Young chess players descend on Randolph for Sanders’ statewide event

By RAY COUTURE

Valley News Correspondent

Published: 04-03-2023 5:52 AM

RANDOLPH — 11-year old Alex Belitsos’s brow furrowed as he watched his queen get toppled over and removed from the board.

The chess match with his opponent, fellow 11-year-old Melia Rose, of Dummerston, had been a blur of tactical moves that saw casualties on both sides as pawns, bishops, knights and rooks all left the board in rapid succession. Now Belitsos, who’d earlier remarked to his opponent that this was one of the fastest-moving games of chess he’d ever played, was on the ropes with just a dwindling number of pawns left to defend his king.

Sensing an approaching victory, Melia closed in on Belitsos’s retreating king and playfully goaded her opponent.

“Why did you do that move?” Melia asked in a singsong voice. “You just forfeited your queen to me.”

A few moves later, with just his king left standing, Belitsos, of Eden, Vt., resigned from the game and the two combatants shook hands on amicable terms.

Their game was one of the hundreds of chess battles played during Vermont’s first “Youth Chess Day” on Saturday inside Vermont Technical College’s Judd Hall.

The event, organized and hosted by U.S. Sen. Bernie Sanders, I-VT., whose arrival was met with a round of applause from the stacks of parents and chess players sitting in the bleachers, was open to all school-aged children in Vermont.

The “learn-to-play” session was run by the University of Vermont Chess Club in the morning. There was a recreational tournament in the afternoon.

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Sanders spoke briefly to the crowd between tournament rounds (he’d arrived later than expected, which his team said was because of a delay on his flight from Chicago the previous night), calling the game of chess a “real, intellectual discipline” that has the power to enrich developing minds in the same way playing sports helps kids build healthy bodies.

“(Chess) forces kids, especially in an era of social media and short attention spans, to start thinking and focusing and concentrating,” Sanders said. “I think that is a great discipline to develop in young people.”

Sanders told the crowd his office will host the event again next year and that he hopes it helps expand chess to “schools all over the state.”

Later, he walked from aisle to aisle between clusters of chess games, watching as players — most of them laser-focused on their boards — raced to make their moves before hitting the switch on the timing clock. (Each tournament game had a 10-minute limit).

Some attendees, such as Alex Belitsos and his younger brother Max, were just as excited to see the senator as they were to be involved in the tournament. Following Sanders’ speech, the two boys approached him to show off Max’s good-luck charm for chess: A crocheted doll in Sanders’ likeness.

Max, who’s two years younger than Alex, loves chess so much that he even helps teach the game to new players at his school’s chess club, his father said.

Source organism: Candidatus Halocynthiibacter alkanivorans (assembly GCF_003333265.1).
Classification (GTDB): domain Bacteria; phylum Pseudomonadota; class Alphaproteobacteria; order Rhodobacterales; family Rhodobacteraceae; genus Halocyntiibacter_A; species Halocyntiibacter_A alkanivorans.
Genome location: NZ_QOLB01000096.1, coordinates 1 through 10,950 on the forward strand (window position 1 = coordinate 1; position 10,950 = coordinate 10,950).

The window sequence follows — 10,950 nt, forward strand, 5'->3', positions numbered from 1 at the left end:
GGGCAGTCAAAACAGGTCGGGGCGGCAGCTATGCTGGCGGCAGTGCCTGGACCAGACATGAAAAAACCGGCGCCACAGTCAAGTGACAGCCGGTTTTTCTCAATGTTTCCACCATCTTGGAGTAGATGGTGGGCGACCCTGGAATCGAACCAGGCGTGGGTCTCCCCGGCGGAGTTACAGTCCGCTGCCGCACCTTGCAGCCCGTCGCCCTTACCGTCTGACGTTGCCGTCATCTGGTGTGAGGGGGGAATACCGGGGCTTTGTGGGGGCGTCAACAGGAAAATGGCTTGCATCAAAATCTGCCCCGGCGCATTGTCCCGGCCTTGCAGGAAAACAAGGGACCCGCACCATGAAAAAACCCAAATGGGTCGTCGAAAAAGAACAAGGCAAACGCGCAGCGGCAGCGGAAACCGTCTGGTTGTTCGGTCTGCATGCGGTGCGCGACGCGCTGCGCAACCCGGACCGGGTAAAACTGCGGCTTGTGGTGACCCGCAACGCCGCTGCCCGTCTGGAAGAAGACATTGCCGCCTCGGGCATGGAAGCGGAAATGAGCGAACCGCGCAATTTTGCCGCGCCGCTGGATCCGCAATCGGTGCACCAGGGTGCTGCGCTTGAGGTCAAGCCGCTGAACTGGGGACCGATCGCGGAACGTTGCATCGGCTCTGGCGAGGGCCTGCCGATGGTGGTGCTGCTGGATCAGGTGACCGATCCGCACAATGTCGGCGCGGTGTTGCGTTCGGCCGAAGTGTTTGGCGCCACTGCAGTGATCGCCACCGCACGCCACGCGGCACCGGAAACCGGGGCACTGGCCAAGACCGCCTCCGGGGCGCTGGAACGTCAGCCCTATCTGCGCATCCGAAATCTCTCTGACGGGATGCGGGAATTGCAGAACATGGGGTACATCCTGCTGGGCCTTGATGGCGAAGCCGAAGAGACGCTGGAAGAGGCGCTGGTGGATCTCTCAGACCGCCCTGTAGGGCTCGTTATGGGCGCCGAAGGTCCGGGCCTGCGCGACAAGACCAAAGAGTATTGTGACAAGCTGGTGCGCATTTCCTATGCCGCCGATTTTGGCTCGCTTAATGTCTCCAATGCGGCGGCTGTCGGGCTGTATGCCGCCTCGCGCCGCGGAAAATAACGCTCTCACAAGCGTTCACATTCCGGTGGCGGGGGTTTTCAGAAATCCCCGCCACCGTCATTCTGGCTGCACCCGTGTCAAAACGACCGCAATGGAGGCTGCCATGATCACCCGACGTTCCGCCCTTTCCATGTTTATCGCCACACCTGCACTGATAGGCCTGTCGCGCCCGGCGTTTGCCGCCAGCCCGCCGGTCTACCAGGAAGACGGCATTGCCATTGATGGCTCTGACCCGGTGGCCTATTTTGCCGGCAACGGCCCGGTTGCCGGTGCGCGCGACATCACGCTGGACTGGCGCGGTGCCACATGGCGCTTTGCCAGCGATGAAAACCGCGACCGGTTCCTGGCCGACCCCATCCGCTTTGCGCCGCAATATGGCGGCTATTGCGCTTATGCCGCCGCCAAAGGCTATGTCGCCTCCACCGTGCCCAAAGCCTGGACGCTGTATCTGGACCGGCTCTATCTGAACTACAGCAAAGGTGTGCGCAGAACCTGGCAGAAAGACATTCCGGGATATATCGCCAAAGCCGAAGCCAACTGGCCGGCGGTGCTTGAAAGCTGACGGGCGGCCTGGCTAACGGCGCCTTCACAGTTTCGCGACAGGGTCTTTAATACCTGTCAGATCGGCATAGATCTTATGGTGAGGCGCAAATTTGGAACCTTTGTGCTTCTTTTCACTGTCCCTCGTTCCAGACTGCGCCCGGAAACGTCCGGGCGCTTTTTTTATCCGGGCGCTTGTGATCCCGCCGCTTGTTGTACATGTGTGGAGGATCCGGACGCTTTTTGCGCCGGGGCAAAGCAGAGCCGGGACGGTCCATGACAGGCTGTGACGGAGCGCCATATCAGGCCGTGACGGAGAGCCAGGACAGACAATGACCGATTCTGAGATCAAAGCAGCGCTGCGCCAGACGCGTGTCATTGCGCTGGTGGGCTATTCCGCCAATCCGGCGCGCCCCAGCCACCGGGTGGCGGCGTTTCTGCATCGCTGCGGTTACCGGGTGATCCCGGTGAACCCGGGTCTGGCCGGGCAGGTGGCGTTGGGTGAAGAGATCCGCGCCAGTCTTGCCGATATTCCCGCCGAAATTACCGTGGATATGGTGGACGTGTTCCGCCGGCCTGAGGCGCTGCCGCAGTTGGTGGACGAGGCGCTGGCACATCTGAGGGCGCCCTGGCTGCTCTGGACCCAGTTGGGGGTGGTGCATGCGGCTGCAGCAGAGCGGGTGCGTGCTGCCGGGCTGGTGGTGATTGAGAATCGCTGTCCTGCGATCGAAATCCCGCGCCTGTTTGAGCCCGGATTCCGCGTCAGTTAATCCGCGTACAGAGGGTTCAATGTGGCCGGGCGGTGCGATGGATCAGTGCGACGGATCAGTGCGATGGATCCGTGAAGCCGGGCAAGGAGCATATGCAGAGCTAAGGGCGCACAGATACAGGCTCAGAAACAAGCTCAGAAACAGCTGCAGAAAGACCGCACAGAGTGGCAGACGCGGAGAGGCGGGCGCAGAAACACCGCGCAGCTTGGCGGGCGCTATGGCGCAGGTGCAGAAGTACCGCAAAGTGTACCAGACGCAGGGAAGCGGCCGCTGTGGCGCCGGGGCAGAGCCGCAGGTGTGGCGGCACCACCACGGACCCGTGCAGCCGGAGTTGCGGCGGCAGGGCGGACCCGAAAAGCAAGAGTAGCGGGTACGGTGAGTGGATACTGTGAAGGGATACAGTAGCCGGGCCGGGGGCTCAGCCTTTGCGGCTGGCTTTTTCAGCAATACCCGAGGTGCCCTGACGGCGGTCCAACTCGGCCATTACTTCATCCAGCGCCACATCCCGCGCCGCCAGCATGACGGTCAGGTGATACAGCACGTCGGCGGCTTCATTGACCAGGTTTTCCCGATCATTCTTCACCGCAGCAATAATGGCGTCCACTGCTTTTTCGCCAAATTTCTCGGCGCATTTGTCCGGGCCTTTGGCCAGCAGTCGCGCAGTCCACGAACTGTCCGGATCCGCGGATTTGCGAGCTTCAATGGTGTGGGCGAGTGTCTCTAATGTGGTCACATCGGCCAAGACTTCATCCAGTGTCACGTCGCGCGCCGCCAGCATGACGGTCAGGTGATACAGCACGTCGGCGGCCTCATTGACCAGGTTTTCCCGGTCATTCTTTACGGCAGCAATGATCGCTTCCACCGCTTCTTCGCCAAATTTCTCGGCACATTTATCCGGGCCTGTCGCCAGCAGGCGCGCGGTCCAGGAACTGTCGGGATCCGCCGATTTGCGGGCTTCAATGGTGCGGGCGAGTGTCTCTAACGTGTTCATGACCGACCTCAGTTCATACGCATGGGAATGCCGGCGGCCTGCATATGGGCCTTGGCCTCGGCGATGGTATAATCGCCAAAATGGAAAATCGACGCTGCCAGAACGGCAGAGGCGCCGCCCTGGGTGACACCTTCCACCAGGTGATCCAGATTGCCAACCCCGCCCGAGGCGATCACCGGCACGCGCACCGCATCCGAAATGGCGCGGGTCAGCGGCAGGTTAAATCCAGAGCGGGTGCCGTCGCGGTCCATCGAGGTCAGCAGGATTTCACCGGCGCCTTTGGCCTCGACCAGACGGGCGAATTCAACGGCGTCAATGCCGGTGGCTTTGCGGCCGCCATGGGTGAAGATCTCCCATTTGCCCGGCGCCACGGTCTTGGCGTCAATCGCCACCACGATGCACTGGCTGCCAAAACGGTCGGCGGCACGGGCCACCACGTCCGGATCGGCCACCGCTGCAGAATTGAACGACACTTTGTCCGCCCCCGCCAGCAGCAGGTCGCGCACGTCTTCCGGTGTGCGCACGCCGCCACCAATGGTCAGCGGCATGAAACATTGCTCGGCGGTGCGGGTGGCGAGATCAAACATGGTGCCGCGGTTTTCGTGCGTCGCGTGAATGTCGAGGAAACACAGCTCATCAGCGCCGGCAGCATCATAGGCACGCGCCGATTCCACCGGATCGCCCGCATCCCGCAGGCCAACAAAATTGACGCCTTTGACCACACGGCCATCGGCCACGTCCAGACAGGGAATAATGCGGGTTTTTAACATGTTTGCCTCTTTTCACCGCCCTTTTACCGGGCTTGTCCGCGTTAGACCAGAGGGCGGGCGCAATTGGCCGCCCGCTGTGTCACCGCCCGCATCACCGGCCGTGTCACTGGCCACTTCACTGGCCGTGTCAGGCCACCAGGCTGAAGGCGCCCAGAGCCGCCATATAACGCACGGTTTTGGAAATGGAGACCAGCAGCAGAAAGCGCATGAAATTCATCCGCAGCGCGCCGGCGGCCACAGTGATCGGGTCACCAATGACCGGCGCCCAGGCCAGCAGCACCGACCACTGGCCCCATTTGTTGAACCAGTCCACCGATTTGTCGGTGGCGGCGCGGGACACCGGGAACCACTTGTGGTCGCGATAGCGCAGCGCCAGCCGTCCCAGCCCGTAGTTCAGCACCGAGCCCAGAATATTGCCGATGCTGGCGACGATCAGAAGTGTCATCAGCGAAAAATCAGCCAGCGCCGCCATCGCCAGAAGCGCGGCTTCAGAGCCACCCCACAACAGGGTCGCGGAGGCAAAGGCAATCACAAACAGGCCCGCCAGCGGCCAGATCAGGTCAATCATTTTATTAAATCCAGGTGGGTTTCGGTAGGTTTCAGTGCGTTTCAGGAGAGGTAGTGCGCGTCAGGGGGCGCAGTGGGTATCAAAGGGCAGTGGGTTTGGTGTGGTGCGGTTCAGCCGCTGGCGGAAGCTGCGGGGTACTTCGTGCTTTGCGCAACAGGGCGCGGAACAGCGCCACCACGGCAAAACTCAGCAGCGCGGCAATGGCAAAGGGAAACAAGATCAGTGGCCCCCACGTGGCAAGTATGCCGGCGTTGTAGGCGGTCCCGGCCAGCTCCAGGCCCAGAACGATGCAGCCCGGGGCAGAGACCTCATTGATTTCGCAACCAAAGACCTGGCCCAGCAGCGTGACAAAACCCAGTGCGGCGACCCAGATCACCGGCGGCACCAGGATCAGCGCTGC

He has a soft touch with younger kids still learning the complex game that older players could learn something from.

During the tournament, Max got matched up with six-year-old Gunnar Henderson, of Fairhaven, Vt., who’d spent the morning learn-to-play period practicing moves against other players and by beating his father, James, over and over again.

“Sometimes, my son is the student and I’m the teacher,” James Henderson said. “Today he is the master.”

In their matchup, Max bested Gunnar, but he put the focus on his opponent instead of himself after the game was over.

“Gunnar, you played a great and amazing game,” the younger Belitsos said before reaching across the table to shake the younger boy’s hand.

In his last bit to the crowd during his speech, Sanders joked that he was “nervous about playing some 10-year old and getting beaten here.”

He may have been thinking about 14-year old-chess wunderkind Alexander Collins, of Norwich, who became the youngest state champion in Vermont history last November when he won the Vermont Open chess championship by beating multiple master-level adult players.

Collins was on-hand for the tournament on Saturday.

But there was no shortage on Saturday of chess-obsessed kids who seemingly improve with every game. Gunnar, for instance, has only been playing since Thanksgiving, his mother, Kerry Stevens, said. An uncle brought a tiny, magnetized set over to the house and taught him the basic moves.

On Saturday, in a game against his father, James Henderson was down to his king and a trio of pawns he was trying to maneuver to the other side of the board to regain a piece. (If a pawn reaches the opposite end of the game board, it can be swapped out for a more-powerful piece, like a queen). Gunnar, by now a cagey competitor, was having none of it. Over a series of moves, his remaining rook gobbled wiped the pawns of the board.

“You’re not getting any pawns across,” he said gleefully.

Ray Couture can be reached at 1994rbc@gmail.com

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